The other films that tend to be called ‘cursed’ are those where on-set accidents kill a cast member (crew deaths are far more likely to happen but they are not famous so those movies rarely make the ‘cursed’ list). The whole ‘supernatural curse causing death and destruction’ claims are ultimately just silly superstition but for films like Twilight Zone: The Movie and The Crow, it actually seems quite offensive, allowing the lax standards of those on set and – in the case of the former – an arrogant and careless director off the hook. The deaths of Brandon Lee, Vic Morrow, Myca Dinh Le and Renee Shin-Yi Chen are not the result of a curse, they are down to people not taking due care while putting actors in mortal danger. Calling The Twilight Zone in particular ‘cursed’ is simply part of the Hollywood whitewash that has allowed director John Landis and producer Steven Spielberg to avoid responsibility for what happened and carry on with their careers unimpeded (given his close involvement with two cursed films, Spielberg, in particular, seems to be doing OK). The Twilight Zone was so uncursed that not only was the film completed but released to a healthy box office and Landis has continued his career seemingly unaffected when you might have reasonably expected him to be something of an industry pariah.
To its credit, the Shudder TV series Cursed Films which features the stories behind the aforementioned titles does not sugarcoat the events that led to the Twilight Zone deaths (the helicopter crash footage is shown and is numbingly awful) and while there are still those who defend the appalling egotism and lack of care that led to three deaths in the film, it comes to – of all people – a bizarrely-dressed Lloyd Kaufman of Troma to reveal not only how easy it is to not kill people on film sets but also how people who do that ought to react*. There has been a tendency of the Hollywood establishment to close ranks over this incident in particular and so it’s good to see it being exposed – after all, you can buy or stream that film and I suspect many people didn’t even have any idea about the tragedy at its heart after all this time. The series does, of course, give credence to some dodgy ‘curse’ claims for the various films that it covers but also allows room for more sceptical and reasoned voices to explain how all this is just unfortunate – and not even all that unusual – coincidence. While the various shows offer space to black magicians, witches, exorcists and or neo-religious oddballs to say their piece, each ultimately and quietly winds up by pointing out that the idea of these films (or stars like Brandon Lee and his father) being cursed is superstitious gibberish and conspiratorial lunacy at its worst. The truth is sometimes more ordinary but sometimes more horrifying.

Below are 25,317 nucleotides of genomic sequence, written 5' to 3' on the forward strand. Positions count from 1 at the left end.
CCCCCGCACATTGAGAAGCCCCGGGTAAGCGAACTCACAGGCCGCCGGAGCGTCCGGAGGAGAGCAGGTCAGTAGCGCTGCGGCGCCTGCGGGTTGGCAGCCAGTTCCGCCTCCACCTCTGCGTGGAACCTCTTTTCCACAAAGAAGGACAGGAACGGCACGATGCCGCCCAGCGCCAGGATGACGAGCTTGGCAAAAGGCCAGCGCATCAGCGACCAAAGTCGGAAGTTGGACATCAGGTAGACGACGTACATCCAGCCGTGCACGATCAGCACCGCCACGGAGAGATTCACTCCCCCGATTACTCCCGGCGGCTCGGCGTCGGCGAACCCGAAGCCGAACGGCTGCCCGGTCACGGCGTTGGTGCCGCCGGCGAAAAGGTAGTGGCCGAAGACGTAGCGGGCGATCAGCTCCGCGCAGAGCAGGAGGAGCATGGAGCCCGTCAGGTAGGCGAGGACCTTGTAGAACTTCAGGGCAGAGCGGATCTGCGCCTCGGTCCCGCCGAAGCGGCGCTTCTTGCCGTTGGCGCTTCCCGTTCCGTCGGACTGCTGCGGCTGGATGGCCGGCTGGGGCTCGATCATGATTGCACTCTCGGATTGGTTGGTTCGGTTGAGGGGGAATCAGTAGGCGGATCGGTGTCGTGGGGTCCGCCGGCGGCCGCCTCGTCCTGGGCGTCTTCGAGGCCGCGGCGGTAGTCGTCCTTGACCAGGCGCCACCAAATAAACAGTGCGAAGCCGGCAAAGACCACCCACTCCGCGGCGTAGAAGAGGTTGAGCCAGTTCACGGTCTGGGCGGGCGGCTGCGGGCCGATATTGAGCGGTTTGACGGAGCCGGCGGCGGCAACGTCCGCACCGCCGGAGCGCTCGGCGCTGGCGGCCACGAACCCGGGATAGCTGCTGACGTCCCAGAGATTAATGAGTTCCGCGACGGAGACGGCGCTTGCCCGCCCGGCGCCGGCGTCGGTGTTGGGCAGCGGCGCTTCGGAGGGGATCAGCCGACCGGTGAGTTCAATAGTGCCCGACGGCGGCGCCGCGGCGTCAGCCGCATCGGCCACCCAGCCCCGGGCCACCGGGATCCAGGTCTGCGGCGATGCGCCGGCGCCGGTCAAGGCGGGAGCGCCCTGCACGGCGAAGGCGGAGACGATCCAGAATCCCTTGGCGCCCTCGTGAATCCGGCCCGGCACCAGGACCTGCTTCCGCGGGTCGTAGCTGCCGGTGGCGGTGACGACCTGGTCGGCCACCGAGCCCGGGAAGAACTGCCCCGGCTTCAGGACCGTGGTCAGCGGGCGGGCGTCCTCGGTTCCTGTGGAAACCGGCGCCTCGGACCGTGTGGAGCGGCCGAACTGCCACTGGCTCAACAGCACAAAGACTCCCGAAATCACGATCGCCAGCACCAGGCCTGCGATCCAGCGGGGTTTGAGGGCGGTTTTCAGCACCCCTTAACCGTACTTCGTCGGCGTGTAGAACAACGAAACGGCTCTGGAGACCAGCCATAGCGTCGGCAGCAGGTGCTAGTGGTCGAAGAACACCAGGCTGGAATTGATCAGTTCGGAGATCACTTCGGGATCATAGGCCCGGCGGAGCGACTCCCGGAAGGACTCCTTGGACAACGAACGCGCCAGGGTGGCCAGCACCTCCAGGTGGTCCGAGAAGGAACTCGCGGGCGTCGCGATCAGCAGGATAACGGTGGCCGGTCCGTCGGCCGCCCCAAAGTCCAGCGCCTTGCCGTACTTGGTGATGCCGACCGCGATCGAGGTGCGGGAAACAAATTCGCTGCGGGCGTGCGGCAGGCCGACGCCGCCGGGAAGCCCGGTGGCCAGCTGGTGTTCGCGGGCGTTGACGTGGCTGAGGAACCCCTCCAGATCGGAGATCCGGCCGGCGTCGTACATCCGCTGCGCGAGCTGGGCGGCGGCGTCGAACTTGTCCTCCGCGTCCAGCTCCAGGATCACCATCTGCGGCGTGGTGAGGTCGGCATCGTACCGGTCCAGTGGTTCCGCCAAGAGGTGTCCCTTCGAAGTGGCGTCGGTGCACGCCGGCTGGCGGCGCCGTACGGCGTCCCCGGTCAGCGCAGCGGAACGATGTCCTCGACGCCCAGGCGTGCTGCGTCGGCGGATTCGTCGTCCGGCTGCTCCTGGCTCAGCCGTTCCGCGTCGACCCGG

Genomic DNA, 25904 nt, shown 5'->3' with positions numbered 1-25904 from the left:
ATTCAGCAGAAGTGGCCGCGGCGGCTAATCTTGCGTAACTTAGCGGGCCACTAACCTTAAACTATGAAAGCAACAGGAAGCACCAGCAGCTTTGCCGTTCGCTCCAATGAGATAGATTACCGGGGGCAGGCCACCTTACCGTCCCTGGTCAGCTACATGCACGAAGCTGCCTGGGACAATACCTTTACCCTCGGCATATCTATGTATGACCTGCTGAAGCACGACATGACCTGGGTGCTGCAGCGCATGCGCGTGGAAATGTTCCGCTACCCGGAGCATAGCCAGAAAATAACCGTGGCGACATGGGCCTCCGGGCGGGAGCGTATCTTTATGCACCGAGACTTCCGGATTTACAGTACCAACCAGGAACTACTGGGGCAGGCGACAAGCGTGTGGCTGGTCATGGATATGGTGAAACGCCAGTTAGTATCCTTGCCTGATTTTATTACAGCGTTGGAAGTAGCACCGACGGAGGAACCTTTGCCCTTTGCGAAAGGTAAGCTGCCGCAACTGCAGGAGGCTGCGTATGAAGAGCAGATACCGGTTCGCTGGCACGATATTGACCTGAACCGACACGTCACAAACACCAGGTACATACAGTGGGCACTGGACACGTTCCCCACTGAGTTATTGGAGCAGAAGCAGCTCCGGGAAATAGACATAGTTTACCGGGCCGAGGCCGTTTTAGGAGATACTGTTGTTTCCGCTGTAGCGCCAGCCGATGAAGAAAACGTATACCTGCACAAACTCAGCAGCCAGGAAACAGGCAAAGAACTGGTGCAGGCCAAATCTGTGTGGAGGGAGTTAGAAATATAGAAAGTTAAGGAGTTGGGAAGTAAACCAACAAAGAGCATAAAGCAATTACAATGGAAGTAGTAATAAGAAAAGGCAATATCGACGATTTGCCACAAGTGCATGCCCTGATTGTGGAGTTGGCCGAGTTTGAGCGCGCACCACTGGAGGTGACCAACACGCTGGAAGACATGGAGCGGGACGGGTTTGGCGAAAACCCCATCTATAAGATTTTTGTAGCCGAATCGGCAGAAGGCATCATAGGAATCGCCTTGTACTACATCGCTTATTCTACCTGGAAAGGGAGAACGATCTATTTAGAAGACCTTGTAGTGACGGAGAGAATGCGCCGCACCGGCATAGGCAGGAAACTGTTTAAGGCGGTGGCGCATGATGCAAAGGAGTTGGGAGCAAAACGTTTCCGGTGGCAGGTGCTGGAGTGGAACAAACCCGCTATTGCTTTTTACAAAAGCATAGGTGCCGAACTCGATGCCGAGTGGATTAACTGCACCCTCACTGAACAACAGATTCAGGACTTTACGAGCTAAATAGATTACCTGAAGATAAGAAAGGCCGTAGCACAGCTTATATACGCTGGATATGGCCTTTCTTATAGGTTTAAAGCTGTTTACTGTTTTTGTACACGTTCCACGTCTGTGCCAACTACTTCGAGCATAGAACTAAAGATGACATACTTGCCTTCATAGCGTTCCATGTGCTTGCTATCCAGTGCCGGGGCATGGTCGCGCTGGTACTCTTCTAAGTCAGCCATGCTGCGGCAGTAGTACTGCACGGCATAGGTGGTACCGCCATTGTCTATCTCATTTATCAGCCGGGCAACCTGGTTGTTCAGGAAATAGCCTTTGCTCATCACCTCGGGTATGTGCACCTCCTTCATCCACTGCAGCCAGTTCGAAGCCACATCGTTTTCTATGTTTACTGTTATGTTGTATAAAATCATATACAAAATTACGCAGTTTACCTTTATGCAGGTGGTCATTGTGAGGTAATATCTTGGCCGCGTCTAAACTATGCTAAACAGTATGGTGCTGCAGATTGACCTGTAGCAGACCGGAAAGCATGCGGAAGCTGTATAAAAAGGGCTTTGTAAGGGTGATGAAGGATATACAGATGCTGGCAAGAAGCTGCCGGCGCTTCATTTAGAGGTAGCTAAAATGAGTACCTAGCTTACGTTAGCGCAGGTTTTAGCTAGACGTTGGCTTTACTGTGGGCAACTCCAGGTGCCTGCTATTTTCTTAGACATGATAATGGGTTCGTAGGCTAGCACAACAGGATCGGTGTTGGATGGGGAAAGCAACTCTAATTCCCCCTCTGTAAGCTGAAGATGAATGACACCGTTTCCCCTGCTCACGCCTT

*For those in doubt about just how much Landis failed on the second count as well, we recommend tracking down a copy of the book Outrageous Conduct – which has been out of print for a long time and sells for a fortune – or else try the more recently published Fly By Night, which we have yet to read so can’t make a critical judgement of yet.
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The Devil doesn’t seek vengeance – that’s the Lord Almighty’s bag: ‘vengeance is mine, sayeth the Lord …’ Satan is a more wiley devil … I’d watch this show if it turned up on TV, what with it seeming a cross between Mysterious World/making of … but honestly it seems rather thin gruel, and not trashy enough to work. You ever switch on those UFO documentaries on Quest hoping for chills n thrills, only to find your insomnia miraculously cured? Five minutes of story padded to an hour, plenty of ‘but could there be … ?’-type trailing questions, the answers to which are either ‘no’ or ‘we don’t know, but most likely no’. Without wishing to trivialise the Twilight Zone horror, another unfortunate consequence of this event was Spielberg’s insistence on doing penance by making treacly, worthy, ‘important’ films like Color Purple or Always. Supposedly, this was maturity, or the spurious affectation of it. Besides, the Dante/Miller episodes were triumphs, with, to my knowledge, no immediate casualties involved.
Do they mention the Exorcist bit-player (bit-player as in don’t even blink and still you’ll miss em) who was convicted of murder? But what, then, of In Cold Blood and Robert Blake. It’s all a bit sordid and queasy, really.
Wonder how many films were shut down during production – how many have been shelved, or become pariah for other reasons. This kind of ‘Film Damnation’ is surely more genuinely interesting than tenuous stuff more explicable from neglect and arrogance than devilry. I am fascinated by a titbit from Mariangela Giordano in Shock Xpress interview: that she was to be in Jimmy Angel’s Story, to star Steve McQueen directed by Sam Peckinpah, but both were becoming gravely ill and production was halted.
A major oversight on the part of Cursed Film producers (perhaps it lacks Warner Bros or 2Oth C Fox PR clout): 1973’s Theatre of Blood. Not only did Dennis Price and Jack Hawkins die within months of the films release, but subsequently ALL of the major cast have shuffled off this mortal coil. Now, explain that!
‘Star, Kids in Chopper Atrocity’ – Outrageous Conduct is a good and useful book but has the feel of being an excellent, incisive article padded out to book length. Many of the salient points are summarised in other titles, such as John Baxter’s Spielberg biography. Wonder if Trading Places was a self-centred response in some ways to JL going from being feted to hated, toast of town to just toast. If so, it was totally worth it. (JOKE).